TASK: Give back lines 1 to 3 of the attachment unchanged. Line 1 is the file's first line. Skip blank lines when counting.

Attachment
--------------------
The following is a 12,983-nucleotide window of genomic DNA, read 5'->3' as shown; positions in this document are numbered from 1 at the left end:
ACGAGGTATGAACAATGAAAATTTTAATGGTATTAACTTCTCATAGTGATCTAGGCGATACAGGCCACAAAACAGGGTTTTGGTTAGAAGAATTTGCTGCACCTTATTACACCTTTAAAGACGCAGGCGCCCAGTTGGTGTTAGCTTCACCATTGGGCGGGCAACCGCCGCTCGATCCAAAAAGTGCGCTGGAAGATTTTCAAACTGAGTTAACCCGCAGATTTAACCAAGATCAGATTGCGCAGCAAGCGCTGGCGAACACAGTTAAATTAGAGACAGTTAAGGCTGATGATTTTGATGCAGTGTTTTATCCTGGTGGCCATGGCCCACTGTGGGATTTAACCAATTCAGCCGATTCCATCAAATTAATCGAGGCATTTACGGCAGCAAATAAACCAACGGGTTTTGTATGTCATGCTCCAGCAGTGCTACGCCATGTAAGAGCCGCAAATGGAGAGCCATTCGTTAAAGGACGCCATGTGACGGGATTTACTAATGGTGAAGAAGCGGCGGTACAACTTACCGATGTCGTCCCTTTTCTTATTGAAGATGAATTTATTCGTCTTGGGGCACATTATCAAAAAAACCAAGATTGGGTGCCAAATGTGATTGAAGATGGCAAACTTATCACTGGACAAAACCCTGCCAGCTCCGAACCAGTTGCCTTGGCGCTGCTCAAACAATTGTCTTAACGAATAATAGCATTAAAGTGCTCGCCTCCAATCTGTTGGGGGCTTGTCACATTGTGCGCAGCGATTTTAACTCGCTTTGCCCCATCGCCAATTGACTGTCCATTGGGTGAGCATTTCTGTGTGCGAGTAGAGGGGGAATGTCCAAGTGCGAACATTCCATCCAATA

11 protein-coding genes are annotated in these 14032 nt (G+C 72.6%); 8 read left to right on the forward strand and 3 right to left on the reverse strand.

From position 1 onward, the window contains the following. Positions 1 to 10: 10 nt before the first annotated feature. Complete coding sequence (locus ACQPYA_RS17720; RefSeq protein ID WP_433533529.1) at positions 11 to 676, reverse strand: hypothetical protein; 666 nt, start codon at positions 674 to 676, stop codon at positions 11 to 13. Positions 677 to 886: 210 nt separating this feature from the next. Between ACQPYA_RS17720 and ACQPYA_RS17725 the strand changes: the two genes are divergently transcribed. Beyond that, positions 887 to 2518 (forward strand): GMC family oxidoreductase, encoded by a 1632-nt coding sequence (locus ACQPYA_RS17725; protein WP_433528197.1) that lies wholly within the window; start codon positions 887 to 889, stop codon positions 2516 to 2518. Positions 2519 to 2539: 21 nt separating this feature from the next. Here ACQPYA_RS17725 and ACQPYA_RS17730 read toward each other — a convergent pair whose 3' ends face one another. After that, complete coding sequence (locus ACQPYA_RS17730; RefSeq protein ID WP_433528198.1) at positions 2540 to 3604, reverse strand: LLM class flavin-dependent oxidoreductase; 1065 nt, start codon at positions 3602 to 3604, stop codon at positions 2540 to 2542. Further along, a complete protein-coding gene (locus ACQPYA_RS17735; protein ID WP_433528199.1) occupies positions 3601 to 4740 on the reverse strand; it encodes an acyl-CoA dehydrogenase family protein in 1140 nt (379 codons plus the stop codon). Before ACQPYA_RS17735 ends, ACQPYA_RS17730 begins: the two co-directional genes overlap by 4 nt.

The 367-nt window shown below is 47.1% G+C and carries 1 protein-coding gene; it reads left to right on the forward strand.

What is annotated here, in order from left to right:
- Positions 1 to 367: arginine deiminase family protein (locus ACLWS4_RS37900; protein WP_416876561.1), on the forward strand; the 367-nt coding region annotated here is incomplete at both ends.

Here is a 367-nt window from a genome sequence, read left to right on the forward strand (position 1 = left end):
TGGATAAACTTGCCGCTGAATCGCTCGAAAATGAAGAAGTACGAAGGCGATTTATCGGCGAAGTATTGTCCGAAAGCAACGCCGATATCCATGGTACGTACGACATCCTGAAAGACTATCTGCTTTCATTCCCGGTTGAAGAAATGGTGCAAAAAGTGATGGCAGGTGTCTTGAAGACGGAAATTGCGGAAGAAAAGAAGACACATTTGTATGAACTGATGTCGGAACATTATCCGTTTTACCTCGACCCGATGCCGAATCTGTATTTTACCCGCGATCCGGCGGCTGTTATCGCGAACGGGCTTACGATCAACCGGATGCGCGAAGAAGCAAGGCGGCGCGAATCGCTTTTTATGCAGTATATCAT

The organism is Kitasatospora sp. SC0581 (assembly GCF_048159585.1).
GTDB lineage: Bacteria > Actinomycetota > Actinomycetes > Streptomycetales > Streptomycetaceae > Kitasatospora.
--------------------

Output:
The following is a 12,983-nucleotide window of genomic DNA, read 5'->3' as shown; positions in this document are numbered from 1 at the left end:
ACGAGGTATGAACAATGAAAATTTTAATGGTATTAACTTCTCATAGTGATCTAGGCGATACAGGCCACAAAACAGGGTTTTGGTTAGAAGAATTTGCTGCACCTTATTACACCTTTAAAGACGCAGGCGCCCAGTTGGTGTTAGCTTCACCATTGGGCGGGCAACCGCCGCTCGATCCAAAAAGTGCGCTGGAAGATTTTCAAACTGAGTTAACCCGCAGATTTAACCAAGATCAGATTGCGCAGCAAGCGCTGGCGAACACAGTTAAATTAGAGACAGTTAAGGCTGATGATTTTGATGCAGTGTTTTATCCTGGTGGCCATGGCCCACTGTGGGATTTAACCAATTCAGCCGATTCCATCAAATTAATCGAGGCATTTACGGCAGCAAATAAACCAACGGGTTTTGTATGTCATGCTCCAGCAGTGCTACGCCATGTAAGAGCCGCAAATGGAGAGCCATTCGTTAAAGGACGCCATGTGACGGGATTTACTAATGGTGAAGAAGCGGCGGTACAACTTACCGATGTCGTCCCTTTTCTTATTGAAGATGAATTTATTCGTCTTGGGGCACATTATCAAAAAAACCAAGATTGGGTGCCAAATGTGATTGAAGATGGCAAACTTATCACTGGACAAAACCCTGCCAGCTCCGAACCAGTTGCCTTGGCGCTGCTCAAACAATTGTCTTAACGAATAATAGCATTAAAGTGCTCGCCTCCAATCTGTTGGGGGCTTGTCACATTGTGCGCAGCGATTTTAACTCGCTTTGCCCCATCGCCAATTGACTGTCCATTGGGTGAGCATTTCTGTGTGCGAGTAGAGGGGGAATGTCCAAGTGCGAACATTCCATCCAATA

11 protein-coding genes are annotated in these 14032 nt (G+C 72.6%); 8 read left to right on the forward strand and 3 right to left on the reverse strand.